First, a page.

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Here Are Your Results

Low Risk

Based on your responses, you may be at a low risk for cataracts in the near future. However, the risk of developing cataracts later in life increases the older you get, and any lifestyle changes may also impact your risk level. But for now, your best option is to focus on prevention so you can keep your risk low and avoid complications in the future.

Tips for Preventing Cataracts

There are no sure-fire ways to prevent cataracts, but there are things you can do to keep your odds low of developing cataracts in the future. You can’t do anything about your age or family history, but you can make healthy lifestyle changes to lower your risk.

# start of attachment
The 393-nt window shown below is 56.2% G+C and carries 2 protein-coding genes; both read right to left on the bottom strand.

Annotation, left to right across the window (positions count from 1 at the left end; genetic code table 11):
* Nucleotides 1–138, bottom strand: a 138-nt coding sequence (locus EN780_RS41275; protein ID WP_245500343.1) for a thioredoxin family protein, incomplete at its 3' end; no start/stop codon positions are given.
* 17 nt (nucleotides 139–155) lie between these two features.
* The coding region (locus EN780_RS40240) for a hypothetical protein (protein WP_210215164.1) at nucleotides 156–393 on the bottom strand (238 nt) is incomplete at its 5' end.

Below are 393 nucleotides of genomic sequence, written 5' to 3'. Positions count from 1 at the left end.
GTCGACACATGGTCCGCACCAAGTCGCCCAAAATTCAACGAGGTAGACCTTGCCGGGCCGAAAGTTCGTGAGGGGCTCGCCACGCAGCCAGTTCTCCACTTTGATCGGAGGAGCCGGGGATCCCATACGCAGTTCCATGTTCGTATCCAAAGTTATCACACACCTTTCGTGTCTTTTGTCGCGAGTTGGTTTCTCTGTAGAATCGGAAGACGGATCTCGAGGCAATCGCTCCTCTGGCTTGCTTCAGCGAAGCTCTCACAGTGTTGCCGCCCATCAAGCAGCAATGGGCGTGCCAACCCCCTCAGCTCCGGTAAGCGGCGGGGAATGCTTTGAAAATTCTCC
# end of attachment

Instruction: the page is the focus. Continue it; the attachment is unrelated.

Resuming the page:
• Switch to an “eye healthy” diet that includes leafy greens, nuts, whole grains, citrus fruits, and cold-water fish rich in omega-3 fatty acids.
  • Wear sunglasses or a brimmed hat outside during the day to protect your eyes from sun exposure, which may speed up the progression of cataracts.
  • Talk to your eye doctor if you take eye drops to treat dry eyes or arthritic flare-up in the eyes, as some eye drops may speed up the progression of cataracts.
  • Ask about side effects of any prescribed medications that may speed up cataract progression.
  • Undergo regular eye examinations to track the progression of cataracts and adjust your course of treatment as necessary before the symptoms become more problematic.

Early Signs of Cataract

Everyone at some point will develop cataracts with age. Cataracts also worsen over time, so it’s important to understand the early signs of cataracts so you can seek treatment and avoid loss of vision. If you recognize the following warning signs, schedule a cataract exam with your eye doctor:

  • Sudden and persistent cloudy vision
  • Gradual worsening of nighttime vision
  • Increased light sensitivity
  • Appearance of halos and glare
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